Radial nerve entrapment at the elbow mainly affects the posterior interosseous nerve, and can be subdivided into two major categories: (1) the radial tunnel syndrome, which is a painful condition without motor deficits; and (2) the posterior interosseous nerve syndrome, which is a motor neuropathy [49]. Deep forearm pain, pain radiating to the neck and shoulder, and a ''heavy'' sensation of the affected arm are common presenting symptoms [49]. On physical examination, tenderness over the radial nerve along the radial tunnel, pain on resisted supination, and the presence of a Tinel's sign over the radial forearm can be found. In up to 90% of patients, the electromyographic studies reveal no significant abnormalities. Of 79 surgical decompressions, 77% had excellent recovery and 20% were judged to have good outcome [49].

Radial tunnel syndrome

Compressive neuropathy of the posterior interosseous nerve at the radial tunnel without motor deficit is the hallmark of radial tunnel syndrome [50]. There is controversy about the neurogenic etiology of the entity, because its main manifestation is pain at the radial tunnel without muscle weakness [51]. The clinical diagnosis is often confounding, because radial tunnel syndrome can masquerade as or coexist with lateral epicondylitis. Recalcitrant lateral epicondylitis, which is refractory to conservative treatment, should raise the suspicion of radial tunnel syndrome.

Dynamic compression within the radial tunnel may be secondary to repeated pronation and supination or forceful extension of the forearm. Tennis players [35], swimmers, housewives, welders, conductors, and violinists are frequently affected. The condition most commonly involves patients in the fourth to sixth decade of life without significant gender predilection.

The posterior interosseous nerve can be compressed within the radial tunnel at several sites, which include, from proximal to distal: (1) at the radiocapitellar joint by fibrous bands; (2) at the tendinous edge of the extensor carpi radialis brevis muscle; (3) at the radial recurrent artery and branches (leash of Henry);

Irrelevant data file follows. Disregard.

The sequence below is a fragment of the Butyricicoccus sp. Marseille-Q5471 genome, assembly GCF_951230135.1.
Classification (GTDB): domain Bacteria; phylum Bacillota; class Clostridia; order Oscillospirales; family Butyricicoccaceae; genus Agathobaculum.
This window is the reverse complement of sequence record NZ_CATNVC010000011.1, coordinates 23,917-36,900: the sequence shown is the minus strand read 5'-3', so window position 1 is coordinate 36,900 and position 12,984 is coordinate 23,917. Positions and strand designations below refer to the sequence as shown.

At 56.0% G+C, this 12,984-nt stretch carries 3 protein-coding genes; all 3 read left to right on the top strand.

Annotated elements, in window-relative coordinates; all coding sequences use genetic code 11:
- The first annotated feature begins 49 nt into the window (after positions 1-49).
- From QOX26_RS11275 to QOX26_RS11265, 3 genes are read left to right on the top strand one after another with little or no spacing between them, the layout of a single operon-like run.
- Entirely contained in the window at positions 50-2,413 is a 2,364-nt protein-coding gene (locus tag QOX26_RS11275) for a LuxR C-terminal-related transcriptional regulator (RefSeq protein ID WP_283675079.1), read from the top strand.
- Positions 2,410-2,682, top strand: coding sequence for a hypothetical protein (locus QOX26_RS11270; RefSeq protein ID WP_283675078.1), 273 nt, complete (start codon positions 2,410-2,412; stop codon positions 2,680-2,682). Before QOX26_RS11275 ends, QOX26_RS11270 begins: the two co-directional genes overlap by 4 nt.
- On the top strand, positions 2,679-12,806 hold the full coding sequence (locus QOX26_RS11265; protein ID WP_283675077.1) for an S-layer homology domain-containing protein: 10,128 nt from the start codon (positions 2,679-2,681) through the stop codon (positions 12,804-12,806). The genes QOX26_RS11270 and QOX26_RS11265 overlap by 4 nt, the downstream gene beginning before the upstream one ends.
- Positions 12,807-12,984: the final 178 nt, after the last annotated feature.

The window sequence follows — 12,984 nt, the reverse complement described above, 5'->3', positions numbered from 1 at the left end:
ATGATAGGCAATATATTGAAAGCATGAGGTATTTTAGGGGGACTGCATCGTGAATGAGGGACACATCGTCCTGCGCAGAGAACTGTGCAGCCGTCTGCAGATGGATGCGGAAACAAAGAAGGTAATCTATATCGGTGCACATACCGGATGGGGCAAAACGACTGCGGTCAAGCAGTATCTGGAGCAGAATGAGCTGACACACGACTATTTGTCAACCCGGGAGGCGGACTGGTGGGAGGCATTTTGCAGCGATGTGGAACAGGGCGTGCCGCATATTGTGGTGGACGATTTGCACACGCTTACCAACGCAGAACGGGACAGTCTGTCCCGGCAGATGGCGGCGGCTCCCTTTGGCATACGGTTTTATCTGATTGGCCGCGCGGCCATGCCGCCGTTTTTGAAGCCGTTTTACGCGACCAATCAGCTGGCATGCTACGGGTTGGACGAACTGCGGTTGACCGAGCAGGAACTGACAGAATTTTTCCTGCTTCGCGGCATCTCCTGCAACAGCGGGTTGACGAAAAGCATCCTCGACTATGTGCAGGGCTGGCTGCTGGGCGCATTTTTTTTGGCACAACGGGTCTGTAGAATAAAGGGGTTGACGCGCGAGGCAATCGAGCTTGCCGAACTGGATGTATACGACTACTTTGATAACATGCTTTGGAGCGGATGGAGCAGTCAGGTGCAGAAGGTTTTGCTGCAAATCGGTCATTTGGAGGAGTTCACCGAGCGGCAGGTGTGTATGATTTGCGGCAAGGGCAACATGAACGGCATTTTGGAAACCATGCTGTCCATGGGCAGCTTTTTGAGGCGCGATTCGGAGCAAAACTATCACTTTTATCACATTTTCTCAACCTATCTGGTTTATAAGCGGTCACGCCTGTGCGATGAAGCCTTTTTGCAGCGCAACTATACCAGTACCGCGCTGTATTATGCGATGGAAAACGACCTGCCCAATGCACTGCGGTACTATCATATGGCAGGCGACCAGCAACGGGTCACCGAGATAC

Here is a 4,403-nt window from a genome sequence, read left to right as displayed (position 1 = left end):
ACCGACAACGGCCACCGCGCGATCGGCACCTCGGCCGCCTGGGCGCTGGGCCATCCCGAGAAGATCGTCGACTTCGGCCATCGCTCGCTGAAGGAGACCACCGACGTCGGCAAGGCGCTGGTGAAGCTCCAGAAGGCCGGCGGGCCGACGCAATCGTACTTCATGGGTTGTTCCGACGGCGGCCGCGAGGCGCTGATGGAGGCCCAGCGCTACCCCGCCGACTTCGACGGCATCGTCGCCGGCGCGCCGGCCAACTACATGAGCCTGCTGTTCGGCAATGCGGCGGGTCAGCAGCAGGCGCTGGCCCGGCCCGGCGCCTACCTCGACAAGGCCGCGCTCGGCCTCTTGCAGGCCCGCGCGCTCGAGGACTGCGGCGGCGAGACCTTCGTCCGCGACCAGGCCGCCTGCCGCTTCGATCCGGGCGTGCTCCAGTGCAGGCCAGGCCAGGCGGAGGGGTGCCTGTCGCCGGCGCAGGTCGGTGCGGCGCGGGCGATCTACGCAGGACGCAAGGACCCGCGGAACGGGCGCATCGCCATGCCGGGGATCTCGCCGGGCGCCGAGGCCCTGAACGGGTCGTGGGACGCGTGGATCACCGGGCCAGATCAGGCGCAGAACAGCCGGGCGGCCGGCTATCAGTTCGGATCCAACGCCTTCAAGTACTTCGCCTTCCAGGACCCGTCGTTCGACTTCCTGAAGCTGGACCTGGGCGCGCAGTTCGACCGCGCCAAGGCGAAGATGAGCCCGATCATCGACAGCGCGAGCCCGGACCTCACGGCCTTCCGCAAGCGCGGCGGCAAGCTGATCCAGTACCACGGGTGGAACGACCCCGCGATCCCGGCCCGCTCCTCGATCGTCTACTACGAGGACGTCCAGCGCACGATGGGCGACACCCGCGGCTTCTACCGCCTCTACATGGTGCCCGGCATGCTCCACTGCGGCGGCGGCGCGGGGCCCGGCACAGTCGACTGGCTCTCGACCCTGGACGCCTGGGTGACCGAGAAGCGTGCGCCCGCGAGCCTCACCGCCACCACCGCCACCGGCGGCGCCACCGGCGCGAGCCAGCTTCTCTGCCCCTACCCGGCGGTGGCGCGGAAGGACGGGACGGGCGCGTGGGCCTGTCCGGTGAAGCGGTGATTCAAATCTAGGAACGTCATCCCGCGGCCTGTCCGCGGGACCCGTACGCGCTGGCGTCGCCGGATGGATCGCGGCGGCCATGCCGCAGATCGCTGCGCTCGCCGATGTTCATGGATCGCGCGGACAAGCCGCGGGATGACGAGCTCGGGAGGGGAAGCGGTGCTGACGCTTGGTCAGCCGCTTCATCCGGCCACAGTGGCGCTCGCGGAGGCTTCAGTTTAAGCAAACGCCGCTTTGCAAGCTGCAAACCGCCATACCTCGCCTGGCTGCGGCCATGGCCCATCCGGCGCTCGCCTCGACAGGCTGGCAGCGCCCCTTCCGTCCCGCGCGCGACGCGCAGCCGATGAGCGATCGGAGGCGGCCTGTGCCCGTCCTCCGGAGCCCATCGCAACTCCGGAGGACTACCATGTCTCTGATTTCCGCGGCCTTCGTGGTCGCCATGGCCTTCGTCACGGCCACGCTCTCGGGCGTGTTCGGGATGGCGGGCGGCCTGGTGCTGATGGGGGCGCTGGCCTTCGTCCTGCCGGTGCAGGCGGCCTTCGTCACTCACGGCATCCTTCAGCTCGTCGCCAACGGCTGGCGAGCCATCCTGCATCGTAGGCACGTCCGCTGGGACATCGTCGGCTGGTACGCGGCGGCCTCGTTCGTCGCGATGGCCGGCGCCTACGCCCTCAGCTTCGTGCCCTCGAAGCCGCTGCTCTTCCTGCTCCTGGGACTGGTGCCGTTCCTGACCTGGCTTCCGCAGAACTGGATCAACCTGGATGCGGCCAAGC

(4) at the arcade of Frohse, the proximal edge of the supinator muscle [52]; and

(5) at the distal end of the supinator muscle by a fibrous band [34].

The utility of electromyographic studies in diagnosing radial tunnel syndrome is somewhat limited because of the deep location of the posterior inter-osseous nerve. Surgical release of the arcade of Frohse often relieves the symptoms.

Posterior interosseous nerve syndrome

The posterior interosseous nerve syndrome is defined as a motor neuropathy. Potential causative factors include trauma, space-occupying lesions, and inflammatory processes. Compression sites for posterior interosseous nerve syndrome are the same as those for the radial tunnel syndrome (see above). Clinically, deep forearm pain and muscle weakness with loss of extension of all the digits and decrease of wrist dorsiflexion can be noted. Complete sparing of the extensor carpi radialis longus and frequent sparing of the extensor carpi radialis brevis are often observed as the branches to these muscles often originate proximal to the takeoff of the posterior interosseous nerve. On the contrary, the extensor carpi ulnaris longus is always affected. The initial management of posterior interosseous nerve syndrome is conservative, except in the presence of masses, fractures, or dislocation, which may require surgical intervention. When there is lack of improvement following 6 to 8 weeks of conservative treatment, surgical decompression may be warranted.

Radial tunnel syndrome and posterior interosseous nerve syndrome have similar MR imaging manifestations of acute denervation, manifested as increased T2 signal; and chronic denervation, manifested as increased T1 signal in the muscles supplied by the posterior interosseous nerve [53-56]. Isolated or concomitant involvement of the supinator (Fig. 17) and extensor muscles is seen (Fig. 18). Muscle signal alterations in more proximal muscles, such as the extensor carpi radialis longus, the anconeus, and the triceps muscles, are indicative of radial nerve entrapment above the radial tunnel. Mass effect

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Cure Tennis Elbow Without Surgery

Cure Tennis Elbow Without Surgery

Everything you wanted to know about. How To Cure Tennis Elbow. Are you an athlete who suffers from tennis elbow? Contrary to popular opinion, most people who suffer from tennis elbow do not even play tennis. They get this condition, which is a torn tendon in the elbow, from the strain of using the same motions with the arm, repeatedly. If you have tennis elbow, you understand how the pain can disrupt your day.